When cities plan new transportation projects, standard “outreach” often only consists of informing communities about a change, rather than involving them in the early stages of planning. This process can ignore and perpetuate patterns of racial injustice in communities of color, barring residents from the decision-making process. Butler positions engagement, rather than outreach, as a different approach to involve residents. “Don’t do outreach if you won’t give someone a voice,” Butler said. 

Oxas echoed those comments by saying people need to have power to make decisions. It’s inauthentic if outreach is just done as a checkbox for feedback’s sake. To have a definition of equity that’s going to last requires a deep understanding of community needs, engagement and compensation for community-based organizations — including paying people and organizations for their feedback and involvement — that are doing the outreach and engagement work well. They also commented on the importance of transportation as arteries for every social justice movement. 

What do successful increases in equity look like?

As agencies structure equity into their planning strategies, researchers and advocates have looked into how to measure and quantify successful equity programs. In Los Angeles, with massive voter-supported transportation projects underway, Carter and USC PERE created a framework for equitable implementation — Measures Matter — that prioritizes investments that will close racial gaps, involve partnership throughout the process, and look toward the future for leveraging long-term community health and organizational capacity. 

Some final thoughts the speakers wished the audience to consider was that success in this area means moving from community empowerment, which assumes power does not already exist, to co-powerment and an approach of mutual exchange. Also, the need to look around and ask who is not represented and what can be done to bring them to the table, the basketball court, the front stoop or any other decision-making location. Lastly, the importance of individuals and workplaces reflecting and looking inward for any potential biases as a foundational part of meaningful progress.

This session did not include speaker presentations.

Genevieve Carpio
Assistant Professor at UCLA Department of Chicana/o Studies
Charles Brown
Adjunct Professor/Senior Research Specialist at Rutgers University
Chris Pangilinan
Head of Global Policy for Public Transportation at Uber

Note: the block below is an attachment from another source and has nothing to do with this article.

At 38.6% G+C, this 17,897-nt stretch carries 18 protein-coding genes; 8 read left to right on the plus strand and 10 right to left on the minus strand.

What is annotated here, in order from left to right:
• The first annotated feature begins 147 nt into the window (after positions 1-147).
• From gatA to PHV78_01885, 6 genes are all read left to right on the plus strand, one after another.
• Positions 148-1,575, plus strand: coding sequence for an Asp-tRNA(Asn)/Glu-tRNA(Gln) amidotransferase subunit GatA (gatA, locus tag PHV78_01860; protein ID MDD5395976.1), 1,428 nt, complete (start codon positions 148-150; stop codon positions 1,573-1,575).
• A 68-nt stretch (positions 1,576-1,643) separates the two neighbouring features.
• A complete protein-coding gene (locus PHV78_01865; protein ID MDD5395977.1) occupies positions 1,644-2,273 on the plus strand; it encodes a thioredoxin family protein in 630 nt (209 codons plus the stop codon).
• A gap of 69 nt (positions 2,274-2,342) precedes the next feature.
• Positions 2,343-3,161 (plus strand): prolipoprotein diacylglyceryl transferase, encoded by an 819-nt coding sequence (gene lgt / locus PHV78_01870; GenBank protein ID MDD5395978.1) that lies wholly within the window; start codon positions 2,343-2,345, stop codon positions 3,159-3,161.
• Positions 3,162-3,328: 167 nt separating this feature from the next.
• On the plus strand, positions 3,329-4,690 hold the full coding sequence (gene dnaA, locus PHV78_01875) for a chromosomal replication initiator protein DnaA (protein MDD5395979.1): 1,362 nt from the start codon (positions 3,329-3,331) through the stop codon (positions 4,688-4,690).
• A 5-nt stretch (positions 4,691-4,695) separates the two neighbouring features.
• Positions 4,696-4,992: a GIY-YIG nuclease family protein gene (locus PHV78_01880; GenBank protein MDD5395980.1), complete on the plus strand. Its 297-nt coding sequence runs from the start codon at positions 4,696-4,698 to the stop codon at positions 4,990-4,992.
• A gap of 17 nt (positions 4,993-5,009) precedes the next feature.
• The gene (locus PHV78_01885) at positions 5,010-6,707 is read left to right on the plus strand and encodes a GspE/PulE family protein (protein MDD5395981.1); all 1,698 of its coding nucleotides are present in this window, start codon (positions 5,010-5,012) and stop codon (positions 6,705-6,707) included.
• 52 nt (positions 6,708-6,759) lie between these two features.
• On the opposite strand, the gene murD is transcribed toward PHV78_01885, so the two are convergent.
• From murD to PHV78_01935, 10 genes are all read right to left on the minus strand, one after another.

Addressing Transportation Safety Needs Among Vulnerable Populations

More than 180 transportation policymakers, planners, and advocates gathered Oct. 20-22 for the 29th annual UCLA Lake Arrowhead Symposium — Routes to Opportunity: Connecting Transportation and Equity. This year’s event examined how transportation and land use approaches can advance policies and programs that center social equity and improve access to opportunity for people and communities.

The conference’s second day began with a session exploring the barriers vulnerable populations (e.g., women, people of color, LGBTQ, older adults, and people with disabilities) face when riding transit. The presenters discussed ways in which the transportation industry can address many of these challenges to improve access for these communities.

The session was moderated by Madeline Brozen, deputy director of the UCLA Lewis Center for Regional Policy Studies, and included presentations from Genevieve Carpio, assistant professor at the UCLA Department of Chicana/o Studies; Charles Brown, adjunct professor and senior research specialist at Rutgers University; and Chris Pangilinan, head of global policy for public transportation at Uber.

How historic injustices affect today’s mobility patterns

UCLA professor Carpio kicked off the session with an overview of how transportation construction and “place-making” have historically been racialized to exclude many populations. Past policies and laws — such as the Geary Act that prohibited Chinese people from coming to the United States, vagrancy laws that targeted specific populations like Japanese bicyclists, and immigration acts that ranked migrants by their perceived natural propensity for movement — have impacted present-day mobility access for these communities.

“If we truly acknowledge that the past is ever-present, then we can truly move to a more equitable future,” Carpio said. History can teach us how to address biases in transportation planning and reorient planning to be more inclusive. Rather than looking at external sources, Carpio said planners should look toward “homegrown solutions” and see what people are doing today to make transportation culturally and socially meaningful to them.

How safety, harassment, and policing shape mobility

Brown, Rutgers professor and self-proclaimed “street-level researcher,” followed up with a presentation of the difficulties black and brown communities face when using public transit. In particular, he explored how policing, racial profiling and a decreasing allocation of investments and resources affect the transportation choices made by these communities.